UH word nerds dissect recent period piece
Welcome to the Tuesday Lite Notebook (wherein we define, divine, refine, enshrine and undermine the various issues of the day).
» We recently celebrated National Punctuation Day (Sept. 24) in this space by discussing the great importance of punctuation to human history, not the least of which is to divide long strings of indecipherable letters into handy little chunks called "words" which often, when read in consecutive order, have "meaning," though -- as readers of this column can attest -- not always.
Knowing that a column on punctuation would be minutely autopsied by language savants, I cleverly hid several grammatical mistakes in the text that even this paper's editors wouldn't pick up. My trap worked. I heard from Pat Matsueda, managing editor of the University of Hawaii English Department's MANOA Journal, who rejoiced to tell me that he and his advanced editing class students found a number of errors.
After listing a few he wrote, "We don't consider ourselves 'smarty-pants grammarians,' but I wanted to ask if you inserted these errors deliberately." I did, sir! And I often insert grammatical errors in my writing just to give college editing classes something constructive to do. I've heard that this column does more to mystify, bewilder and entertain language experts than any other newspaper offering, including the crossword puzzle.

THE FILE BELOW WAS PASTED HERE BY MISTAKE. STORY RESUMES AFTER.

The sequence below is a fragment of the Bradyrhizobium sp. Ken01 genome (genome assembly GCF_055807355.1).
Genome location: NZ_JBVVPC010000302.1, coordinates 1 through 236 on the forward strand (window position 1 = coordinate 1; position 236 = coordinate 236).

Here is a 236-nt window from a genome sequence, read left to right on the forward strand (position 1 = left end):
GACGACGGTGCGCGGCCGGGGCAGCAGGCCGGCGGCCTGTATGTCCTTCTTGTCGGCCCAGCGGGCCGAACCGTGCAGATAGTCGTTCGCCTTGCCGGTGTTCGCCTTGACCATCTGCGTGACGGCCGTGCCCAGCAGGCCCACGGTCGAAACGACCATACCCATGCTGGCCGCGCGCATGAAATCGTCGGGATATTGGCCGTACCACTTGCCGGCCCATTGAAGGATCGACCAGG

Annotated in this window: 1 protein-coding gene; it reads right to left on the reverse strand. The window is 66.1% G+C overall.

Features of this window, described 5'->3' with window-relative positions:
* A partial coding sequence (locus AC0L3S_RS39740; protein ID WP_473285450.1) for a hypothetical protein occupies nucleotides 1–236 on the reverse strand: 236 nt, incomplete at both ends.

» Speaking of words, here's a new one: Googlement. "Gogglement" is a word invented by my wife and me to describe an argument that can be simply quelled by consulting Google on the Internet. We used to have standard arguments that would continue for hours, generally disintegrating into alternating shouts of "Is so!" and "Is not!" Now we have Googlements. We argue about something for a few minutes and then check Google to see who is right. Thank God for technology! We have so much more time on our hands now we can squeeze in several knock-down, drag-out Googlements in the time it took for a single argument in the old days.
» A reader sent me a news clip disclosing that guards at the Guantanamo Bay terrorist prison have confiscated unauthorized underwear from inmates -- including Under Armor briefs and Speedo swimsuits -- that had been smuggled into the facility. This is a disturbing development. Who knew that terrorists prefer Under Armor briefs to, say, Fruit of the Loom or Calvin Kleins? And what's with the Speedos? Are they the preferred undergarment of suicide bombers? Does the age-old debate over "boxers versus briefs" extend to terrorists?
A prison spokesman said the contraband raises concerns about the potential for smuggling other items into the prison. Well, duh. I mean, if terror suspects are able to smuggle briefs into presumably one of the most secure slammers in the world, what's stopping them from sneaking in G-strings, corsets, thong teddies, bustiers and, for that matter, a suitcase nuke?
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